"Chaplin" (Richard Attenborough, 1983) Elephantine, lugubrious bio-pic of the man underneath "The Little Tramp," Charles Spencer Chaplin. If more bio-pics were this ill-serving, it would be good reason to avoid the limelight altogether. Years after sweeping the Oscar-race with his ever-so-respectful biography of "Gandhi"* (starring Ben Kingsley), director Attenborough took on his famous countryman's auto-biography and varnished it with the same extra coats of shellac (with broad strokes) that made a still-life out of his film of "A Chorus Line."
Charles Chaplin is a more-than-worthy subject for a sweeping biography that covers a huge amount of history in both the times of the U.S. and England, but also of the film industry. Chaplin was one of the rare few film-makers to make it out of the silent era alive and functioning, amassing a great fortune, becoming beloved world-wide—his Tramp character was recognized world-wide, with even more reach than Mickey Mouse—and treading the then-virgin territory of film star-dom with all its glamor, responsibilities...and pit-falls. Only thing, part of the problem was too many virgins. A clown-comedian who made his living, first by exposing the pomposity of authority, and then—as the Tramp—actively fighting it, he ran afoul of the authorities who didn't take too kindly to his irreverent side, little noting that the Tramp's triumphs were a balm for a restless public, sublimating dissatisfaction in a permanent trap on-screen, keeping it from spilling into reality. They should have thanked him. But instead, the authoritarians, be they Nazi's or J. Edgar Hoover, fought him. And Chaplin had enough hubris and pomposity himself, to think that the public would always rally to his side.
Now, that's a story. One that Chaplin would appreciate, if he wasn't living it. But, instead, Chaplin saw himself as he always saw himself—the hero. You could say of Chaplin what Alice Roosevelt Longworth said of her President-father Theodore: "He wanted to be the bride at every wedding, and the corpse at every funeral." Chaplin loved being the Clown and the center of attention, but he also wanted to be taken very seriously, as he saw himself. Quite the dichotomy. That Chaplin couldn't embrace his own pretensiousness as part of the act was what turned his reel-comedy into real-tragedy.
But don't drop any tears for Chaplin. He lived an extraordinary life...of his own creation. Well, feel bad for him for this movie, perhaps.
The problems start with the screenplay. The timeline uses his films as the spine of it, set up by little incidents that inspired them. A more fitting strategy for a film-symposium than a movie, especially a movie about a comedian: Nothing kills a joke faster than having to explain it. The films are the high-lights; they are punctuated by explorations of Chaplin's relationships with the women in his life, starting with his Mother (eerily played by Geraldine Chaplin, the person's real grand-daughter!), then his lost loves, whether by his own design or by his inability to maintain a love greater than his own. This is interrupted by the lamest of devices—going over the autobiography with his ghost-writer (Anthony Hopkins), in a kind of literary psychiatric session. They amount to repeated episodes of the aging Chaplin clinging to his fantasies and the writer calling "Bull-shit," once literally.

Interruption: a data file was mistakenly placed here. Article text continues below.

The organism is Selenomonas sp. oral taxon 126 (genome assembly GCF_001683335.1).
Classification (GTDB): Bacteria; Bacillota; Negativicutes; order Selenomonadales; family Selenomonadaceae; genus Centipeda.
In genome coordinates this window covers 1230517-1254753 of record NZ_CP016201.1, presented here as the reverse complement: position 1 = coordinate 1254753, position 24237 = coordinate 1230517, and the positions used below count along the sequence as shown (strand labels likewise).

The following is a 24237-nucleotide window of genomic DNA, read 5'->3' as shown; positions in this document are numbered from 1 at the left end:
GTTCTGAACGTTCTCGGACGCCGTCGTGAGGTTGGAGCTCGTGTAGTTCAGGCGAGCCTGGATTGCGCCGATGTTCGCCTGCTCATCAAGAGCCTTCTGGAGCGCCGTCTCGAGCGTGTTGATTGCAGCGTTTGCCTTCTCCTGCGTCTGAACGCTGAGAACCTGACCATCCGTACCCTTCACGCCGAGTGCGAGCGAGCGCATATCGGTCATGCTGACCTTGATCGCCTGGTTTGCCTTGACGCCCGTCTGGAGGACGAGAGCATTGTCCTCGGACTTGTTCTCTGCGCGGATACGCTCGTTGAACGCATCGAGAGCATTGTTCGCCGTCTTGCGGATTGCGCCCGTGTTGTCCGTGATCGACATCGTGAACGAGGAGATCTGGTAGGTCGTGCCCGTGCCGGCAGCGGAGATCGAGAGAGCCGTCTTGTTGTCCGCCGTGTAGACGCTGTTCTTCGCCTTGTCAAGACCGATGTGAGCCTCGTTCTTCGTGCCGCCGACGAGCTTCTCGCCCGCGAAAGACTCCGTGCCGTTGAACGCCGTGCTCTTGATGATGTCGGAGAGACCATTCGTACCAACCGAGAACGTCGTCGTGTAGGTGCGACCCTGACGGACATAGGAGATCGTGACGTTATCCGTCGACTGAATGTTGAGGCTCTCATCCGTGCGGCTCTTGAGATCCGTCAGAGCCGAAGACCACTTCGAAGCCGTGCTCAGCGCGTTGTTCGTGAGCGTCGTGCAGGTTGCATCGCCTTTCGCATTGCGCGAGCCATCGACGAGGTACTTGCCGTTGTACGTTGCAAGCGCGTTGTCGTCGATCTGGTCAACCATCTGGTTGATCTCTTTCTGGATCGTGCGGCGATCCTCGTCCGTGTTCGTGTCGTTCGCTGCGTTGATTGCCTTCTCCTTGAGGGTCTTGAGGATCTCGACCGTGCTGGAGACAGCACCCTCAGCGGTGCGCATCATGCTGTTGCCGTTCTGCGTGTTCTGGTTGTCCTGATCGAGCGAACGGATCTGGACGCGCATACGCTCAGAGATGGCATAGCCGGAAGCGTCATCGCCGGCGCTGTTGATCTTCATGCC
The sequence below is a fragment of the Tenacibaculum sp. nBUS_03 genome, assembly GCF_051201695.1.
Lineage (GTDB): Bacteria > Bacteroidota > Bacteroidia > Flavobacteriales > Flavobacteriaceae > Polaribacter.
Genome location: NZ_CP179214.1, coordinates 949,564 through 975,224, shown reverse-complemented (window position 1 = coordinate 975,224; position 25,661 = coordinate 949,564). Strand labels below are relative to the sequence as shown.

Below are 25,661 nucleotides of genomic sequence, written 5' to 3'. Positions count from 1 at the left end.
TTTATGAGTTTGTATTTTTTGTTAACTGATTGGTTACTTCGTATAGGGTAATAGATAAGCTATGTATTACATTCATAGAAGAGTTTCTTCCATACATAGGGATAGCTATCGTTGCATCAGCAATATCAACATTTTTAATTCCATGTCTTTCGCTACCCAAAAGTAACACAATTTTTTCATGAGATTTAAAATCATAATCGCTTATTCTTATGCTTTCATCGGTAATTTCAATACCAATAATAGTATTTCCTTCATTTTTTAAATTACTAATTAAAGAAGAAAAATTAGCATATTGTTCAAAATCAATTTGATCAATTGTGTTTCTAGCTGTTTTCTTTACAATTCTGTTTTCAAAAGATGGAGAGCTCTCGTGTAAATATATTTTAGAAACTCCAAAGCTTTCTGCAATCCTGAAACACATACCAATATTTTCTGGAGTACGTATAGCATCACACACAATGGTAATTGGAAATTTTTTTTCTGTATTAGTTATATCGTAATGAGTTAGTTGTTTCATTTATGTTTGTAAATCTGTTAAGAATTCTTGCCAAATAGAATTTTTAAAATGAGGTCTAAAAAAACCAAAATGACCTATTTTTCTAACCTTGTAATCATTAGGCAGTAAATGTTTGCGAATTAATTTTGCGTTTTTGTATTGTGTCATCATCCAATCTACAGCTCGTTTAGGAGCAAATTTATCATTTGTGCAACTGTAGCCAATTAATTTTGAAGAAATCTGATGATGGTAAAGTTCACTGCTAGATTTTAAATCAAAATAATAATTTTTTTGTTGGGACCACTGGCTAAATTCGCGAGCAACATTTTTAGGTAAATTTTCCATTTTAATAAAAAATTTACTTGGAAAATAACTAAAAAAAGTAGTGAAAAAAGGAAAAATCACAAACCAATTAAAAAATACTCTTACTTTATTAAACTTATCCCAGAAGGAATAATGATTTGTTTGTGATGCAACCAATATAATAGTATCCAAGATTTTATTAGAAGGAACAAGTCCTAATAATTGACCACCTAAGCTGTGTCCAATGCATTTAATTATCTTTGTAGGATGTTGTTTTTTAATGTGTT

This may be a convenient way to film in the blanks, but it also splinters the narrative force. Are we to believe Charlie, the biographer, or what we see with our own eyes being represented? And as the subject is a film-maker, it's a bit like falling down a rabbit-hole of fun-house mirrors. Who do you trust? The end-result is taking none of it very seriously, as Attenborough can't resist speeding up some episodes in a representation of silent film techniques. Nothing is real. A little contrary for a biography.
Then, the tone is so heavy. Starting with a title sequence of Chaplin taking off his "Tramp" make-up (exposing the real man, get it?) to a melancholy score by John Barry, that would be more suited for a funeral, the film never gives up the tone of self-important tragedy that ultimately swamps the movie and any good feelings that one might have for Chaplin, the man, his work or the movie.
But, every dark cloud has a silver lining. In the case of "Chaplin," it is its star, Robert Downey, Jr. Downey was a once-removed member of "The Brat Pack," the coterie of young actors who buzzed through Hollywood in the late 70's and 80's, appearing in ensemble pieces by John Hughes and other directors. Appearances in his father's films, a couple of featured roles and a disasterous stint on "Saturday Night Live" offer no hint of the disciplined, exemplary work he brings to the title role, eerily evoking the look—especially the smile of Chaplin—and, most amazingly, pulling off the physical comedy—Chaplin's particularly physical comedy—the role required. He was honored with his first Oscar nomination (losing to Al Pacino's first Oscar win for "Scent of a Woman."), but, after "Chaplin," Downey's performances would turn more physical, quick-silvered and nuanced, paving the way for a universal respect for his craft that even an errant personal life couldn't derail. Downey's evocation is the one reason to watch "Chaplin," rather than, say, reading about him...or better yet, watching the man's films.
The immigrant looks upon the Promised Land: Robert Downey Jr. as Charlie Chaplin looks at a strip of this new medium, film, left on the cutting room floor. Of course, the footage is of him.
* "Gandhi" beat out "E.T., the Extra-Terrestrial" for Best Picture that year. I understand the Academy's hesitancy to give the statue for an alien combination of "Shane" and "Lassie," but no amount of prestige attached to a project can replace a film's status years after the fact. This one was a mistake. And short-sighted, replacing typical Awards reverence for "prestige," rather than popularity or endurance.